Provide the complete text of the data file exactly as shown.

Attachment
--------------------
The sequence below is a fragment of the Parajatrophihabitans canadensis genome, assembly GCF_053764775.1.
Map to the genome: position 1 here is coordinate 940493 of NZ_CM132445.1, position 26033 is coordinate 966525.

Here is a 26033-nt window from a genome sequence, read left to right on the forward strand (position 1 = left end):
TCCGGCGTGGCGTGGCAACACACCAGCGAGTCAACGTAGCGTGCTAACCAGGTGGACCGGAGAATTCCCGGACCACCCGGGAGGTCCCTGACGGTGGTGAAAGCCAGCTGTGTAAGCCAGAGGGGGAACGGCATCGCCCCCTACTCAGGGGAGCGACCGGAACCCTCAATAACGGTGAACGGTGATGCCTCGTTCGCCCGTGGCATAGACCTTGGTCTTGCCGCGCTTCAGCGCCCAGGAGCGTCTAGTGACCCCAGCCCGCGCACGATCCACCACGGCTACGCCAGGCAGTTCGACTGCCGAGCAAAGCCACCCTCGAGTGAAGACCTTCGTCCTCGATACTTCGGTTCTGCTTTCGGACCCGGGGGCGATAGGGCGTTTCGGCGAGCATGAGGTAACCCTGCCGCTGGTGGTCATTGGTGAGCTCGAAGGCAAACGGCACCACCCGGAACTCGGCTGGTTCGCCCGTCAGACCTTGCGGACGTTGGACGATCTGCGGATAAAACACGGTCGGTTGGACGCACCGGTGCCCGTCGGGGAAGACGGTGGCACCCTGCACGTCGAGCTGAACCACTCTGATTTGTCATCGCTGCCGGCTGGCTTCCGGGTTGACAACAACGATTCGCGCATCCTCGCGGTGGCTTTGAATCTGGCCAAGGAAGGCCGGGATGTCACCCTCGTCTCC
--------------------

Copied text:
The sequence below is a fragment of the Parajatrophihabitans canadensis genome, assembly GCF_053764775.1.
Map to the genome: position 1 here is coordinate 940493 of NZ_CM132445.1, position 26033 is coordinate 966525.

Here is a 26033-nt window from a genome sequence, read left to right on the forward strand (position 1 = left end):
TCCGGCGTGGCGTGGCAACACACCAGCGAGTCAACGTAGCGTGCTAACCAGGTGGACCGGAGAATTCCCGGACCACCCGGGAGGTCCCTGACGGTGGTGAAAGCCAGCTGTGTAAGCCAGAGGGGGAACGGCATCGCCCCCTACTCAGGGGAGCGACCGGAACCCTCAATAACGGTGAACGGTGATGCCTCGTTCGCCCGTGGCATAGACCTTGGTCTTGCCGCGCTTCAGCGCCCAGGAGCGTCTAGTGACCCCAGCCCGCGCACGATCCACCACGGCTACGCCAGGCAGTTCGACTGCCGAGCAAAGCCACCCTCGAGTGAAGACCTTCGTCCTCGATACTTCGGTTCTGCTTTCGGACCCGGGGGCGATAGGGCGTTTCGGCGAGCATGAGGTAACCCTGCCGCTGGTGGTCATTGGTGAGCTCGAAGGCAAACGGCACCACCCGGAACTCGGCTGGTTCGCCCGTCAGACCTTGCGGACGTTGGACGATCTGCGGATAAAACACGGTCGGTTGGACGCACCGGTGCCCGTCGGGGAAGACGGTGGCACCCTGCACGTCGAGCTGAACCACTCTGATTTGTCATCGCTGCCGGCTGGCTTCCGGGTTGACAACAACGATTCGCGCATCCTCGCGGTGGCTTTGAATCTGGCCAAGGAAGGCCGGGATGTCACCCTCGTCTCC